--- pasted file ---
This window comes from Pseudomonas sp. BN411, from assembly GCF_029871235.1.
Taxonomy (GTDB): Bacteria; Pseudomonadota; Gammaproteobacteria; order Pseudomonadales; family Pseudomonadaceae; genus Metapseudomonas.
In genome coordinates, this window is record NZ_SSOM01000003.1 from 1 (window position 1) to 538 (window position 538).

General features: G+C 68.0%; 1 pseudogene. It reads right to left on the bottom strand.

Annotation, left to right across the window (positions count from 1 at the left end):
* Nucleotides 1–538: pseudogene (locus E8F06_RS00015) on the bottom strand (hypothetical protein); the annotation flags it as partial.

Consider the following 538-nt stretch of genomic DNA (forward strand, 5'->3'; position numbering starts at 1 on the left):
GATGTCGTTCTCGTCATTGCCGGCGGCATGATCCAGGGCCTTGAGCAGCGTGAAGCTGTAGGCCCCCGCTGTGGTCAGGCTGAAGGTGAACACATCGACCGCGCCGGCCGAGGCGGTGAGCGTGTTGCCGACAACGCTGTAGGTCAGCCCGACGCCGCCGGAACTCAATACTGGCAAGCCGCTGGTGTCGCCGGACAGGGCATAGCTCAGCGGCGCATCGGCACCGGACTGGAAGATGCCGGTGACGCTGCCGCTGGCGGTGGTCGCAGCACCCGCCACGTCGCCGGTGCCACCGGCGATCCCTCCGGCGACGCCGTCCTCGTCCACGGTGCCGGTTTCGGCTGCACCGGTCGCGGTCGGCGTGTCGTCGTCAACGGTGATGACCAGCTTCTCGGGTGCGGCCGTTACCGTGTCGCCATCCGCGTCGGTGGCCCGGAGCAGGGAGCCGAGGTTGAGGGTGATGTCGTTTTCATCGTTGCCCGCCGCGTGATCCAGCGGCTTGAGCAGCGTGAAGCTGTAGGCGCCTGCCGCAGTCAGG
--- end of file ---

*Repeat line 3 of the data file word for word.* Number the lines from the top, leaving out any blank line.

In genome coordinates, this window is record NZ_SSOM01000003.1 from 1 (window position 1) to 538 (window position 538).